One of the worst jobs I had in graduate school was as a bouncer. No, I wasn’t working outside of a bar or nightclub. I was working new student orientation. My job was to make sure that students went in alone and registered for campus services. Parents and other family members had to wait outside. It was an interesting summer and some parents understood. However, there were a few that were quite unhappy. Dealing with helicopter parents can be frustrating for everyone involved.
Today marks a personal parenting milestone for me. My youngest child, Daniel, starts kindergarten today. While he is both excited and a little nervous, I’m thrilled to get rid of daycare bills! I’ve been struck in the last couple of weeks about the advice and tips given to kindergarten parents. Might this advice also be useful for dealing with helicopter parents.
1. Walk your child to the classroom for the first two days. After that, let them do it on their own.
We can’t expect parents to drop their kids off at college and walk away. Yet, students need to learn to do it on their own. Colleges need to understand the transition for students and parents. Provide useful and productive strategies that helps both students and parents learn to let go.
2. It is important that your child knows how to re-dress him or herself after using the bathroom.
The primary responsibilities of parenting are keeping your kid safe and preparing them for the world. I would hope every kindergartener knows how to go to the bathroom without help. However, I’m sure this wouldn’t be listed if it wasn’t a problem in the past.
As colleges, do we assume students and parents know what to do to prepare for higher education? In particular, what advice should we give for parents to help their children with the nonacademic parts of life? Students need to deal with finances, social situations, and other responsibilities that they may not have had experience with in high school. Helping parents know what to communicate with their children can help everyone.
3. The purpose of kindergarten homework is to teach the responsibility and routine of taking work home, completing it well and neatly, and bringing it back to school.
The role of kindergarten is to start a foundation of learning that will help students in later grades. It isn’t the job of kindergarten to prepare students for a career or college (although developing a foundation will ultimately help them). We need to clearly communicate to parents about the purpose of an undergraduate education. Ideally, this is done during the recruiting process, but parents often aren’t prepared to hear this during that stressful period.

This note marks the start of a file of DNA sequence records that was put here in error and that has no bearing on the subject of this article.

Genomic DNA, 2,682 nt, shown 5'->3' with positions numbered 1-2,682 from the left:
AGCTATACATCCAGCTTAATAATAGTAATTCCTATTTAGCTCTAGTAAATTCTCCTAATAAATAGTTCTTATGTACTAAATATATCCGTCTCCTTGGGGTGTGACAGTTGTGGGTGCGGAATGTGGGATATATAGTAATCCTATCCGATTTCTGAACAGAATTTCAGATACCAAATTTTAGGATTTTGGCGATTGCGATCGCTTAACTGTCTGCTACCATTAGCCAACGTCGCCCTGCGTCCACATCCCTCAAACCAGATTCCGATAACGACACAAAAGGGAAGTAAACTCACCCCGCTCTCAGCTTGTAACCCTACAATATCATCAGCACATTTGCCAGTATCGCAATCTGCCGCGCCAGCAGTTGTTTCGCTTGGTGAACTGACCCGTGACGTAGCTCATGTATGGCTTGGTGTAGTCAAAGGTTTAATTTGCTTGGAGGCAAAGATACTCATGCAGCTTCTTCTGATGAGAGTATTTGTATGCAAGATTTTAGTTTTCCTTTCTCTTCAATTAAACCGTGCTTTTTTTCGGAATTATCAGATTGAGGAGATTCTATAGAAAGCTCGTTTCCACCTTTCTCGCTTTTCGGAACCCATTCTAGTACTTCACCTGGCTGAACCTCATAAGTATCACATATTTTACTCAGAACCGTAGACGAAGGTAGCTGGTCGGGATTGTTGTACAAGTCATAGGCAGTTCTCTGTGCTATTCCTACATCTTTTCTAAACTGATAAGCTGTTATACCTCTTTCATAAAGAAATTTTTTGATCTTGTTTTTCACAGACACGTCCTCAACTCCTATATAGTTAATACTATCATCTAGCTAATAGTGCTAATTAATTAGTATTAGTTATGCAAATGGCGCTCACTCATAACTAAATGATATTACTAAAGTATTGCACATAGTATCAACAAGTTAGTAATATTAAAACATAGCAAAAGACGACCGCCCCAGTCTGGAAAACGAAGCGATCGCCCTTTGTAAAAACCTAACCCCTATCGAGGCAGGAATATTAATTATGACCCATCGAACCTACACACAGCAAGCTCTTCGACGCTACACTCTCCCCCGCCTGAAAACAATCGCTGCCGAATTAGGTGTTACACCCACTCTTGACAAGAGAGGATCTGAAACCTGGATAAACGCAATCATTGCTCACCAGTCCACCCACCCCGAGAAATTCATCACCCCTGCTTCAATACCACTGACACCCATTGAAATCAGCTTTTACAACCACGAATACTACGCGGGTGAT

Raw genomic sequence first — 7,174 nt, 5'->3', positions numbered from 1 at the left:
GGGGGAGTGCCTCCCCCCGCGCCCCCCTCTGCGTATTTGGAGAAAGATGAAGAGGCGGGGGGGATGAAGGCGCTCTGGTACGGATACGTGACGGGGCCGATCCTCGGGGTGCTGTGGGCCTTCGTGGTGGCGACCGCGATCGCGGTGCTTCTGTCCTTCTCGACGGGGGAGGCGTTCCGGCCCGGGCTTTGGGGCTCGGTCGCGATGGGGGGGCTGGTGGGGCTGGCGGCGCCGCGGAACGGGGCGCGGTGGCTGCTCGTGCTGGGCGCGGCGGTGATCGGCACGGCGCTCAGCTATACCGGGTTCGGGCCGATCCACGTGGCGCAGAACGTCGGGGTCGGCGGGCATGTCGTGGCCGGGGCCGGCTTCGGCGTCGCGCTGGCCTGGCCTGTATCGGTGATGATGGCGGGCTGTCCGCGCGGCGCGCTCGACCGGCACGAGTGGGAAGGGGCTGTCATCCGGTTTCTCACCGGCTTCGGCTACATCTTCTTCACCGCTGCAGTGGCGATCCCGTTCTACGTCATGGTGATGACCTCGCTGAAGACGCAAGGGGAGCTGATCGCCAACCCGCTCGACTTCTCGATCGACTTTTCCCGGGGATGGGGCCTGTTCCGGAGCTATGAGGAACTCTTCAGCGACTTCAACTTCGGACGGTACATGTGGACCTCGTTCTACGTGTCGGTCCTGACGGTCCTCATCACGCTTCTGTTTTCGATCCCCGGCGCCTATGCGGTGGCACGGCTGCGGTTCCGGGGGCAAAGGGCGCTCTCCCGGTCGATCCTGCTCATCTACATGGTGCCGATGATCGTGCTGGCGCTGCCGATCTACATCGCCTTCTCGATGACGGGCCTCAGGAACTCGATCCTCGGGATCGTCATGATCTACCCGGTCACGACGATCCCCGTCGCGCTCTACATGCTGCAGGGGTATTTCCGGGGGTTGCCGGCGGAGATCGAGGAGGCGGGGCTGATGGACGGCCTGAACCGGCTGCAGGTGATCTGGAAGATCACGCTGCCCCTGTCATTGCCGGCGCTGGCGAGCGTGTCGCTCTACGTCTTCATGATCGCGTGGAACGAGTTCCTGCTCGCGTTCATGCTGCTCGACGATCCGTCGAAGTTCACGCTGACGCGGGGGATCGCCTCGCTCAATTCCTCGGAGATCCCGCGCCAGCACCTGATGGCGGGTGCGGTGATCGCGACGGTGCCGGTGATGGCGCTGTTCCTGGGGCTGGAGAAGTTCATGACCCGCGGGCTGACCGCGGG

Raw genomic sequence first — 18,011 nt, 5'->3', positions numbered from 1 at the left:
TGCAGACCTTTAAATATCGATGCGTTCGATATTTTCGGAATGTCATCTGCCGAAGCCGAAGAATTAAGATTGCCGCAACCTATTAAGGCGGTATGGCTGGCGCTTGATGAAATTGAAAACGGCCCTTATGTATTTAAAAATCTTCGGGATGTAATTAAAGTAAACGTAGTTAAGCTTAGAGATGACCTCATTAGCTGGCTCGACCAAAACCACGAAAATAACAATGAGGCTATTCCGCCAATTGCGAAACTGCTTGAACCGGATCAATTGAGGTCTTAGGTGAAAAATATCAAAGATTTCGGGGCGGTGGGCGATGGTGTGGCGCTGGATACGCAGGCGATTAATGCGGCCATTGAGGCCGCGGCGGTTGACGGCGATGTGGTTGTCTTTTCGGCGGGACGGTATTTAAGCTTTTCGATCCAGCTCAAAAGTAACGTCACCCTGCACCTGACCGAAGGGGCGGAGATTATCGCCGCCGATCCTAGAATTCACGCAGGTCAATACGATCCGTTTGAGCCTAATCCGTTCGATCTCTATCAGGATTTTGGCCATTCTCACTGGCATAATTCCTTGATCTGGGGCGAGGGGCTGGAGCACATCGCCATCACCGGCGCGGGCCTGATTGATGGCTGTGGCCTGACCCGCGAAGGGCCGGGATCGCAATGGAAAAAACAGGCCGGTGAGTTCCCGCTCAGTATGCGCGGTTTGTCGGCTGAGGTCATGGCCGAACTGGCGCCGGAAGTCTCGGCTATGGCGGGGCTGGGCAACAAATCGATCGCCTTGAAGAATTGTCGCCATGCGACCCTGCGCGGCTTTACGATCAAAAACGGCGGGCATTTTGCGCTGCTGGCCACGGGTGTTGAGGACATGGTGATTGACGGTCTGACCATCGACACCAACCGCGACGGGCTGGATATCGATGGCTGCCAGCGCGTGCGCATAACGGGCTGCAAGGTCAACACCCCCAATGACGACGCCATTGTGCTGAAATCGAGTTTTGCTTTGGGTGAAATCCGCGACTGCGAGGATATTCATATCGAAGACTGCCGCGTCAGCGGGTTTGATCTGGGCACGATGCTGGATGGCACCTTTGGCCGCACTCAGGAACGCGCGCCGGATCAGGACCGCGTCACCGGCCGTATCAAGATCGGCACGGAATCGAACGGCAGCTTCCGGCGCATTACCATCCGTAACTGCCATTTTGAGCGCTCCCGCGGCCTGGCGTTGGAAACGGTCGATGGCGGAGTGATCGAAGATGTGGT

Colleges can help by frequently stressing the purpose of higher education both inside and outside of the classroom. If we clearly and repeatedly communicate this message to parents, it will help provide context to the work, rules, and expectations that we have for college students.
4. Please read at home with your child every night!
We know reading is a key to success for students particularly during their early years of schooling. Schools encourage parents to read or have their students read at least 15 minutes every night. The power of this message is that it gives parents something productive to do for their students. Most of the advice we give to the parents of college students consists of what not to do. Don’t just show up at their dorm. Don’t communicate with their professors. Don’t be overbearing. Don’t… Don’t…Don’t… Just like parenting, encouraging positive behavior works far better.
There are many things we can ask parents to do. Encourage your student to visit office hours. Make sure your student meets their advisor. Help your kid think about how to get knowledge from outside their major. There are any number of things we would like to see parents do to help their students. Let them know and encourage positive college parenting behaviors.
Last week at SMU’s Teaching Effectiveness Symposium, Stephanie Dupaul, our associate provost for enrollment management, gave a presentation about today’s college students and parents. Her admonition about parents was particularly powerful. “Remember,” she said, “these parents have been enormously successful. Their child is among the top 10% of all students nationally. Why would we expect them to change?” This is such a simple idea, but so significant.
Helicopter parents have worked with schools and their children this way for years. They have seen their children excel academically and make it to college. If we don’t consider this in dealing with helicopter parents, we’re unlikely to see the behaviors that we want to encourage.
Kindergarten teachers know they need to provide guidelines for students and parents. Maybe it is time for higher education to go back to kindergarten.